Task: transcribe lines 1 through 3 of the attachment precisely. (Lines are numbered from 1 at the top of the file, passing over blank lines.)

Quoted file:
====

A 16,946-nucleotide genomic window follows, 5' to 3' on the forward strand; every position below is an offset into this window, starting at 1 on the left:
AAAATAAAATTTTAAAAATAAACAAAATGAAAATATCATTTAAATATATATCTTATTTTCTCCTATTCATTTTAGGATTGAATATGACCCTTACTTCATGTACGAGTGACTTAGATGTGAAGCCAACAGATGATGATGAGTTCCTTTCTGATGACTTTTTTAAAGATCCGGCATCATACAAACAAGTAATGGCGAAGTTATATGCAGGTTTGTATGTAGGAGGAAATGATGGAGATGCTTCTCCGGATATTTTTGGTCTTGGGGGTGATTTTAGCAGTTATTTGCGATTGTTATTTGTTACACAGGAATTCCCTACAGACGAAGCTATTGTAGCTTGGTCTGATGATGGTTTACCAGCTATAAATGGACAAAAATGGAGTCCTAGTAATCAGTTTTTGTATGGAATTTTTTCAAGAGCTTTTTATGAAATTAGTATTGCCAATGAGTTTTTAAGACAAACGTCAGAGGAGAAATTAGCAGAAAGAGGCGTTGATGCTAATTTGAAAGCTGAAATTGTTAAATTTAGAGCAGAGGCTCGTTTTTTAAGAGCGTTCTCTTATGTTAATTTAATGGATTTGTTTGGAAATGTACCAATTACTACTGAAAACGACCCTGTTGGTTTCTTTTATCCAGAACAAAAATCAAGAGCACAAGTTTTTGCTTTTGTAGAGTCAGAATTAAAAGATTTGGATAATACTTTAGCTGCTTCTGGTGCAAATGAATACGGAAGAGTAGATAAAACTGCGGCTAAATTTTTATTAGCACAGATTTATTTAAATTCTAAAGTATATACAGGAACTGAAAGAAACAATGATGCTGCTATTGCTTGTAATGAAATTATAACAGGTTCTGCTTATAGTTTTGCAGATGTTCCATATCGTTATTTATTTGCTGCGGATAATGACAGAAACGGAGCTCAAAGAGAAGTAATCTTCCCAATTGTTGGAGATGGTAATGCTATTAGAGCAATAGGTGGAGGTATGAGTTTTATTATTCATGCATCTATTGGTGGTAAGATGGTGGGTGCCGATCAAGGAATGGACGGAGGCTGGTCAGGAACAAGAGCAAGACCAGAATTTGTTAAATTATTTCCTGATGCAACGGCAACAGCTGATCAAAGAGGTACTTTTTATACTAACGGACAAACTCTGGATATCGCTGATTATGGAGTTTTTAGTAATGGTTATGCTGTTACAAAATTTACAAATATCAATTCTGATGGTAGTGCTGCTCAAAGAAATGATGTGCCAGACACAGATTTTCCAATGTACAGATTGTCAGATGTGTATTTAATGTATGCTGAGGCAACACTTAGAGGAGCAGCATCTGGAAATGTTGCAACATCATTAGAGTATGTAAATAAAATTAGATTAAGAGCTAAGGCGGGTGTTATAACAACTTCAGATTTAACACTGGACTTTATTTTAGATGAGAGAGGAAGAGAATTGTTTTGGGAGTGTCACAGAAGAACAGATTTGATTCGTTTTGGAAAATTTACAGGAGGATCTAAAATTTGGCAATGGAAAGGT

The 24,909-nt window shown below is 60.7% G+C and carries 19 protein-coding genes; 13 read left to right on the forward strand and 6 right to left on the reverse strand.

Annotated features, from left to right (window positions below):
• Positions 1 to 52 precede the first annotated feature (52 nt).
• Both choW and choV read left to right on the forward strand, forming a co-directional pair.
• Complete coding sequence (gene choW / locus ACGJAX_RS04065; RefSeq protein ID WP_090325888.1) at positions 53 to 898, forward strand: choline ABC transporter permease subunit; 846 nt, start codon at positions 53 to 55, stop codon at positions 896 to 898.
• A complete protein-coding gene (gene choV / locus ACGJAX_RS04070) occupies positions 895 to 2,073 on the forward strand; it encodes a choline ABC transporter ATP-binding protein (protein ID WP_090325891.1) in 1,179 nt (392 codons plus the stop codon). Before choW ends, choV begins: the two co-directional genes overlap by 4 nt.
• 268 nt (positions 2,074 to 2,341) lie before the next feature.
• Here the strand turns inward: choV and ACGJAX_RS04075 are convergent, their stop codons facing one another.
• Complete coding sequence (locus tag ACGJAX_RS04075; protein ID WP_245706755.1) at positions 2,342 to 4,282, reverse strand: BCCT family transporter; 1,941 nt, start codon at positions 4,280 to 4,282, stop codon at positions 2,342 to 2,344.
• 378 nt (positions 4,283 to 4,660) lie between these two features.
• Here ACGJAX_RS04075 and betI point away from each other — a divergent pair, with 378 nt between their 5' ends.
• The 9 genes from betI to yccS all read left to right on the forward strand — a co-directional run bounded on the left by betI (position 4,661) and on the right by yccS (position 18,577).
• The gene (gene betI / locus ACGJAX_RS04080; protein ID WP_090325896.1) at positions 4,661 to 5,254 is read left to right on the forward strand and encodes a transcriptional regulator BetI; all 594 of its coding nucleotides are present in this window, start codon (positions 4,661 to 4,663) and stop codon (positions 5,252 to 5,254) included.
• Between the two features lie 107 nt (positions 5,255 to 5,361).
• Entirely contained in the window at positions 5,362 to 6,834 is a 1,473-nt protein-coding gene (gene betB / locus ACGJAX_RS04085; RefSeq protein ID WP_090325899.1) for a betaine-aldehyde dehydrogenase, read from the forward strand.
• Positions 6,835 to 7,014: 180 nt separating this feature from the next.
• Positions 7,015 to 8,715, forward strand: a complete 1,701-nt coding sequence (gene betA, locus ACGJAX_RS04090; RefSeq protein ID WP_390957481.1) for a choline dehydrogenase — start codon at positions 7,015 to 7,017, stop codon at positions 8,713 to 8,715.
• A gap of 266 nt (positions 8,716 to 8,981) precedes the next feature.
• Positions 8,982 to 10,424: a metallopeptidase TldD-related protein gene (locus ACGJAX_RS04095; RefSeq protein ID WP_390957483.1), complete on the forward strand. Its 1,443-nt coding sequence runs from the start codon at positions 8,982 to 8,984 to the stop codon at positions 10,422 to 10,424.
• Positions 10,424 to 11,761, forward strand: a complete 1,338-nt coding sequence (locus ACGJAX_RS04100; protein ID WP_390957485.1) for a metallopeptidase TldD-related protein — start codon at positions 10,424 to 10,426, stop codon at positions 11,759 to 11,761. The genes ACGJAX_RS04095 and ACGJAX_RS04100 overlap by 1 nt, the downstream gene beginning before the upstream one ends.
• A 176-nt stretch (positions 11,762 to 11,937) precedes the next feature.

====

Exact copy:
A 16,946-nucleotide genomic window follows, 5' to 3' on the forward strand; every position below is an offset into this window, starting at 1 on the left:
AAAATAAAATTTTAAAAATAAACAAAATGAAAATATCATTTAAATATATATCTTATTTTCTCCTATTCATTTTAGGATTGAATATGACCCTTACTTCATGTACGAGTGACTTAGATGTGAAGCCAACAGATGATGATGAGTTCCTTTCTGATGACTTTTTTAAAGATCCGGCATCATACAAACAAGTAATGGCGAAGTTATATGCAGGTTTGTATGTAGGAGGAAATGATGGAGATGCTTCTCCGGATATTTTTGGTCTTGGGGGTGATTTTAGCAGTTATTTGCGATTGTTATTTGTTACACAGGAATTCCCTACAGACGAAGCTATTGTAGCTTGGTCTGATGATGGTTTACCAGCTATAAATGGACAAAAATGGAGTCCTAGTAATCAGTTTTTGTATGGAATTTTTTCAAGAGCTTTTTATGAAATTAGTATTGCCAATGAGTTTTTAAGACAAACGTCAGAGGAGAAATTAGCAGAAAGAGGCGTTGATGCTAATTTGAAAGCTGAAATTGTTAAATTTAGAGCAGAGGCTCGTTTTTTAAGAGCGTTCTCTTATGTTAATTTAATGGATTTGTTTGGAAATGTACCAATTACTACTGAAAACGACCCTGTTGGTTTCTTTTATCCAGAACAAAAATCAAGAGCACAAGTTTTTGCTTTTGTAGAGTCAGAATTAAAAGATTTGGATAATACTTTAGCTGCTTCTGGTGCAAATGAATACGGAAGAGTAGATAAAACTGCGGCTAAATTTTTATTAGCACAGATTTATTTAAATTCTAAAGTATATACAGGAACTGAAAGAAACAATGATGCTGCTATTGCTTGTAATGAAATTATAACAGGTTCTGCTTATAGTTTTGCAGATGTTCCATATCGTTATTTATTTGCTGCGGATAATGACAGAAACGGAGCTCAAAGAGAAGTAATCTTCCCAATTGTTGGAGATGGTAATGCTATTAGAGCAATAGGTGGAGGTATGAGTTTTATTATTCATGCATCTATTGGTGGTAAGATGGTGGGTGCCGATCAAGGAATGGACGGAGGCTGGTCAGGAACAAGAGCAAGACCAGAATTTGTTAAATTATTTCCTGATGCAACGGCAACAGCTGATCAAAGAGGTACTTTTTATACTAACGGACAAACTCTGGATATCGCTGATTATGGAGTTTTTAGTAATGGTTATGCTGTTACAAAATTTACAAATATCAATTCTGATGGTAGTGCTGCTCAAAGAAATGATGTGCCAGACACAGATTTTCCAATGTACAGATTGTCAGATGTGTATTTAATGTATGCTGAGGCAACACTTAGAGGAGCAGCATCTGGAAATGTTGCAACATCATTAGAGTATGTAAATAAAATTAGATTAAGAGCTAAGGCGGGTGTTATAACAACTTCAGATTTAACACTGGACTTTATTTTAGATGAGAGAGGAAGAGAATTGTTTTGGGAGTGTCACAGAAGAACAGATTTGATTCGTTTTGGAAAATTTACAGGAGGATCTAAAATTTGGCAATGGAAAGGT

The 24,909-nt window shown below is 60.7% G+C and carries 19 protein-coding genes; 13 read left to right on the forward strand and 6 right to left on the reverse strand.